Pennsylvania Republican Senate candidate Dave McCormick opposes increasing the federal minimum wage and wants to keep it at its current level of $7.25 an hour, set in 2009, when it was raised from $6.55.
With tens of millions of dollars earned running a hedge fund business, McCormick does not need a higher minimum wage to pay for his basic needs. But for the more than 10 percent of Pennsylvanians who live below the poverty line, a higher minimum wage would make a huge difference.
In an interview on the podcast Politics PA podcast, first flagged this week by the progressive research group American Bridge 21st Century, McCormick was asked whether he supported having any federal minimum wage at all.
"I wouldn't change the minimum wage we have now," the former George W. Bush administration Treasury Department official responded. "But I wouldn't raise it."
Pennsylvania has not opted to raise its state minimum above the federal floor, though Democratic Gov. Tom Wolf has increased it for state employees and unsuccessfully prodded the GOP-controlled legislature to do the same for other workers.
But the $7.25 minimum set in 2009 is only worth about $5.34 in 2022 dollars. A person working 40 hours a week at that rate would make about $15,080 a year, well below the $18,310 federal poverty line for a family of two.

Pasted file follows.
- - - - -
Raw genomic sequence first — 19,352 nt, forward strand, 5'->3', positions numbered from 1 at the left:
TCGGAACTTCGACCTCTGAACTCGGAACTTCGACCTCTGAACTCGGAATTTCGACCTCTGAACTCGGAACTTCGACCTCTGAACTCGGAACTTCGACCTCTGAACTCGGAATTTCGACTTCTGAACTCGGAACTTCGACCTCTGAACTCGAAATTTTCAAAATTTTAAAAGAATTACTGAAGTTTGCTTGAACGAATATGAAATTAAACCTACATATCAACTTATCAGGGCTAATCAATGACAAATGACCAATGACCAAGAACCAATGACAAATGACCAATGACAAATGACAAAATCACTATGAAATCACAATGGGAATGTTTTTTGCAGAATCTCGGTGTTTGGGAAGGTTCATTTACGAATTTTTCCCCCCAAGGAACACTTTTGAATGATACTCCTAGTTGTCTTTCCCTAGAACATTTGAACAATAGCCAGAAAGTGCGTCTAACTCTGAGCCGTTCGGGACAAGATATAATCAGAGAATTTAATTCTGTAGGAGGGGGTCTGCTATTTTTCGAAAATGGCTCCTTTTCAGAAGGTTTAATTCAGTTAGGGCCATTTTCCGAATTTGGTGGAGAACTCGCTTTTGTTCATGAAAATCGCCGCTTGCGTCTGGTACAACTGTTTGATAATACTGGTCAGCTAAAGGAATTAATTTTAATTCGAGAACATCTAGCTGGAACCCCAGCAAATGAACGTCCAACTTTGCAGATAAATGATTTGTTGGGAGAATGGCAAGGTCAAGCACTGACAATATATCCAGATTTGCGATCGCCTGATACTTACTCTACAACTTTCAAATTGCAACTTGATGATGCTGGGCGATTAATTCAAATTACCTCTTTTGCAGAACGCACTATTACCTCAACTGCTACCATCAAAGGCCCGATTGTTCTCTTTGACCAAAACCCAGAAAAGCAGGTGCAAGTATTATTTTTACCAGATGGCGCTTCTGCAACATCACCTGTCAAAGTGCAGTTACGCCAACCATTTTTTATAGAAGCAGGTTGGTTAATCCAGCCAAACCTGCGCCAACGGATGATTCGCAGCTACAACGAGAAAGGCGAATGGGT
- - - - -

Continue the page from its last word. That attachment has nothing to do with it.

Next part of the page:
McCormick said on Feb. 18, "Inflation across our nation continues to rise — spiking costs for all Pennsylvanians, especially working families, at the store and at the pump." However, instead of supporting a minimum wage increase, he proposes to get rid of President Joe Biden's investments in infrastructure and families, cut taxes, and eliminate federal regulations on businesses.
All of Pennsylvania's neighboring states have opted to increase their minimum wages above the $7.25 level. In total, at least 25 states voluntarily raised their wage floor for 2022.
While recent polling shows about two-thirds of Pennsylvania voters support a minimum wage increase, Republican lawmakers at the state and federal levels have blocked Democratic proposals for a more livable minimum wage.
A McCormick spokesperson did not respond immediately to an inquiry for this story.
But according to a February report by Insider, McCormick is personally quite wealthy.
Between 2010 and 2013, he received at least $70 million in discretionary awards from his then-employer, the Bridgewater Associates investment management firm, according to information contained in his 2015 divorce records.
Had he been working at the minimum wage he does support in a 40-hour-per-week full-time job, it would have taken him more than 4,641 years to earn that much.
McCormick is one of several Republican candidates running in November's race to succeed retiring Pennsylvania Republican Sen. Pat Toomey.
Reprinted with permission from American Independent